Movie Reviews By Bil Antoniou
Bil’s rating (out of 5): BBBB. Hong Kong/USA, 2016. Summit Entertainment, Participant Media, Di Bonaventura Pictures, Closest to the Hole Productions, Leverage Entertainment, TIK Film. Screen Story by Matthew Sand, Screenplay by Matthew Michael Carnahan, Matthew Sand, based on the article by David Barstow, David Rohde, Stephanie Saul. Cinematography by Enrique Chediak. Produced by Lorenzo di Bonaventura, Stephen Levinson, Mark Vahradian, Mark Wahlberg, David Womark. Music by Steve Jablonsky. Production Design by Chris Seagers. Costume Design by Kasia Walicka-Maimone. Film Editing by Gabriel Fleming, Colby Parker Jr.. Academy Awards 2016. Toronto International Film Festival 2016.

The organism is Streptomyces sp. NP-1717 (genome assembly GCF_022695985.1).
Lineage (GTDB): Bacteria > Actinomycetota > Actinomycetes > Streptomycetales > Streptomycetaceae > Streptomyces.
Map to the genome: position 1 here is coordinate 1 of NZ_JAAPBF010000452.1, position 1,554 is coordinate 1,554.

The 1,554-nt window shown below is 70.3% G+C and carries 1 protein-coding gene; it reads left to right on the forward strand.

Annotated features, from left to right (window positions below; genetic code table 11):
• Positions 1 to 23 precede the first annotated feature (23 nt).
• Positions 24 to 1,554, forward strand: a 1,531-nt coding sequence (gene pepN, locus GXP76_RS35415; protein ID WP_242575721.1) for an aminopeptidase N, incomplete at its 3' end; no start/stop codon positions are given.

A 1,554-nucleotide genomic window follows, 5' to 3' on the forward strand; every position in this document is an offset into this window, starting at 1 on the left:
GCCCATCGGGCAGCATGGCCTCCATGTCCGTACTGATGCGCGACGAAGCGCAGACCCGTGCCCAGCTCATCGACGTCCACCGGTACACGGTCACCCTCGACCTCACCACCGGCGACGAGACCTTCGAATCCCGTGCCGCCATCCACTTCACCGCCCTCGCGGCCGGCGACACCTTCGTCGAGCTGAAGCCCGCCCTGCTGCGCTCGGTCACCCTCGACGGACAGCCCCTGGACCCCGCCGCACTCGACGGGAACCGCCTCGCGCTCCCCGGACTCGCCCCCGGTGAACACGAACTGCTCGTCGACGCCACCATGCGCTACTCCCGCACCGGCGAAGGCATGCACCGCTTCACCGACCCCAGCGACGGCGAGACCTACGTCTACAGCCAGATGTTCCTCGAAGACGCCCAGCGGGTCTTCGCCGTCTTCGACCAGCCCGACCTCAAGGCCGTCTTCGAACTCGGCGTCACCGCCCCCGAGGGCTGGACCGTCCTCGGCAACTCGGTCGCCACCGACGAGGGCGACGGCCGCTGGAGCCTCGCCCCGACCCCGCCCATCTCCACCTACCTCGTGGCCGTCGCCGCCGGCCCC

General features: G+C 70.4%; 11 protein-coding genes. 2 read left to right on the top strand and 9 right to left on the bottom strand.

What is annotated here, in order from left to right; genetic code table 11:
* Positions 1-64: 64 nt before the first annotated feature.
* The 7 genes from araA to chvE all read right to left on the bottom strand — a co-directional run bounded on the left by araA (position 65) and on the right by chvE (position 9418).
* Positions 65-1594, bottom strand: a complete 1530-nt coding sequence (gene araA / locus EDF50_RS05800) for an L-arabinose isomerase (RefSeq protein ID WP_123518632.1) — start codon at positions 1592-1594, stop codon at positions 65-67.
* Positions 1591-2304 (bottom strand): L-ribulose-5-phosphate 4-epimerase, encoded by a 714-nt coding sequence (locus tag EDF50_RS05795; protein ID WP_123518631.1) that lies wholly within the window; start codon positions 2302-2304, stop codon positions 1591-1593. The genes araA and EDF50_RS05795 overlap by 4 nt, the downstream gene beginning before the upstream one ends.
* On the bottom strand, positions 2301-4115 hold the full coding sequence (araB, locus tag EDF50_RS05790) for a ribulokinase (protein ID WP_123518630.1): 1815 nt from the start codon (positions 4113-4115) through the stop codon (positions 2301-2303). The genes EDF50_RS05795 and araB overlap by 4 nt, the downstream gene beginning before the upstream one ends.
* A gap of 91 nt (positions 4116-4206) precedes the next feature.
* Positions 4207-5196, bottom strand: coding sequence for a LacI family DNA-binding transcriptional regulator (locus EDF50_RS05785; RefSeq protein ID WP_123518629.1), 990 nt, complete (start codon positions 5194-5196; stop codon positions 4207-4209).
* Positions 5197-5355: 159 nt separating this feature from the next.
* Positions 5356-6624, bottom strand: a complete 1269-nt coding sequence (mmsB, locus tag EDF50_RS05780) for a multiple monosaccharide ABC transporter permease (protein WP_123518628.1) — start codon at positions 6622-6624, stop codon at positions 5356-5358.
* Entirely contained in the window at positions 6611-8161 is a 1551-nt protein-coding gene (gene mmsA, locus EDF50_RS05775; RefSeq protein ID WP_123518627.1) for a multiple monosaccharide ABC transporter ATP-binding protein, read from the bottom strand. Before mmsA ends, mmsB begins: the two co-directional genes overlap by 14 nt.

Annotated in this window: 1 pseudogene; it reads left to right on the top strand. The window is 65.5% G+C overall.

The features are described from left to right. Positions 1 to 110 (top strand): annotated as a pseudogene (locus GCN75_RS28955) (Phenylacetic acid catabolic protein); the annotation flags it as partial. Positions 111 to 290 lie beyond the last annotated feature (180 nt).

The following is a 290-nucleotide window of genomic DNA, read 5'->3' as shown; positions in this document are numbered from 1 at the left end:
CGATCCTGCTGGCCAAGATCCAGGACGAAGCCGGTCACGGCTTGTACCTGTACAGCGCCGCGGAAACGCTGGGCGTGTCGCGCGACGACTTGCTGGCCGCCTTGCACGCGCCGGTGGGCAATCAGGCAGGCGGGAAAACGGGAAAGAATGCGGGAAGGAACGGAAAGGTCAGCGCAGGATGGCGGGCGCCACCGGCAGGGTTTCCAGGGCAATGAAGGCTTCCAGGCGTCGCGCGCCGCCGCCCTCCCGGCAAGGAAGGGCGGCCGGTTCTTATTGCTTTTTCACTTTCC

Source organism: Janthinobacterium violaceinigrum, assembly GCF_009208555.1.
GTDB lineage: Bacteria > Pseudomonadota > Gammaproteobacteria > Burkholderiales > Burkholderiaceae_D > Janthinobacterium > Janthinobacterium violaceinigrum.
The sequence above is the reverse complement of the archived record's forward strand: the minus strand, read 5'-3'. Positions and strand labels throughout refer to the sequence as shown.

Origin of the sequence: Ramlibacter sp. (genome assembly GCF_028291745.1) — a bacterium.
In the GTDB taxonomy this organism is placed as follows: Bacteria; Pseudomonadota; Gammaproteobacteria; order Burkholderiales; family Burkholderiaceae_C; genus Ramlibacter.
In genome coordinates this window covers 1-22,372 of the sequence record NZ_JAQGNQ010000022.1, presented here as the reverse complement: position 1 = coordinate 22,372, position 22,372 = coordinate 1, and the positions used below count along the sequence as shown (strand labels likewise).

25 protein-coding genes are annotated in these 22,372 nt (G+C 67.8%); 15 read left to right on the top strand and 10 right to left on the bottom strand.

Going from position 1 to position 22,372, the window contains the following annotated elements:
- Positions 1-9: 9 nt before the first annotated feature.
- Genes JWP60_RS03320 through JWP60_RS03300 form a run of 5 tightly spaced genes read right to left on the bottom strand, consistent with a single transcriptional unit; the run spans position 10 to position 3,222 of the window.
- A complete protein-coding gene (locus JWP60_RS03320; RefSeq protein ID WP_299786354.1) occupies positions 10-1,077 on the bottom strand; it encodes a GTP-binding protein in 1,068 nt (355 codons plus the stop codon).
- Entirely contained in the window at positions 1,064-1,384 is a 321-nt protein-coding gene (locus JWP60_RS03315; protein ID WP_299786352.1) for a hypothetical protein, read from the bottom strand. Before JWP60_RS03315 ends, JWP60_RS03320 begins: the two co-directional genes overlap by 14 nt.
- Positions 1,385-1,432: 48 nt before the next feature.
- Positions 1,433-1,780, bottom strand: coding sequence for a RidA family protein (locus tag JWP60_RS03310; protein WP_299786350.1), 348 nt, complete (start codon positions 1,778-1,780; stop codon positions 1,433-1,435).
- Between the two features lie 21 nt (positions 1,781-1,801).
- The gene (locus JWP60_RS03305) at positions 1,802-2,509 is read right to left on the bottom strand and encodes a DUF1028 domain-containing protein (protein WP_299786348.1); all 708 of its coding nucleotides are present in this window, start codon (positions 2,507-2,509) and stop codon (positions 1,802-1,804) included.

Mark Wahlberg stars in the true story of the disaster aboard the Deepwater Horizon, a giant semi-submersible drilling rig that suffered a mulfunction that led to its exploding and spilling tons of gallons of oil into the Gulf while taking the lives of ten crew members aboard. Wahlberg plays the Chief Electronics Engineer who has come for a standard three week gig away from his family, and Gina Rodriguez plays the Dynamic Position Operator who accompanies him to oversee the new project of drilling for oil off the coast of Louisiana. The jargon gets complicated for anyone not in the know about this stuff, there’s a lot of arguing about cement bond logs that go way over most people’s heads, but it’s easy to boil down the critical error to the simple fact that John Malkovich is playing the oil company manager and that’s enough to let you know that things won’t go well. Malkovich orders drilling to go ahead without a proper cement test, which causes a major explosion that, before long, sees the entire rig on fire and its crew running for their lives. The sound and visual effects team have a field day creating endless mayhem that both details the trauma that these characters endured as well as indulges your own voyeuristic desire to see the horrors up close in what is another in a long line of Grunts In Peril movies that put the American obsession with vigilante personality cults into a true story of circumstances gone awry. It could be the wooden boredom of Patriots Day (made by Berg the same year and starring Wahlberg as well), but this one works because Berg trims all unnecessary fat, avoiding any manipulative backstories or unnecessary Michael Bay-style montages. The film begins with breakfast and a plane ride to the rig, gets to the action and then ends with historical data, and the avoidance of editorializing keeps it smart and on track.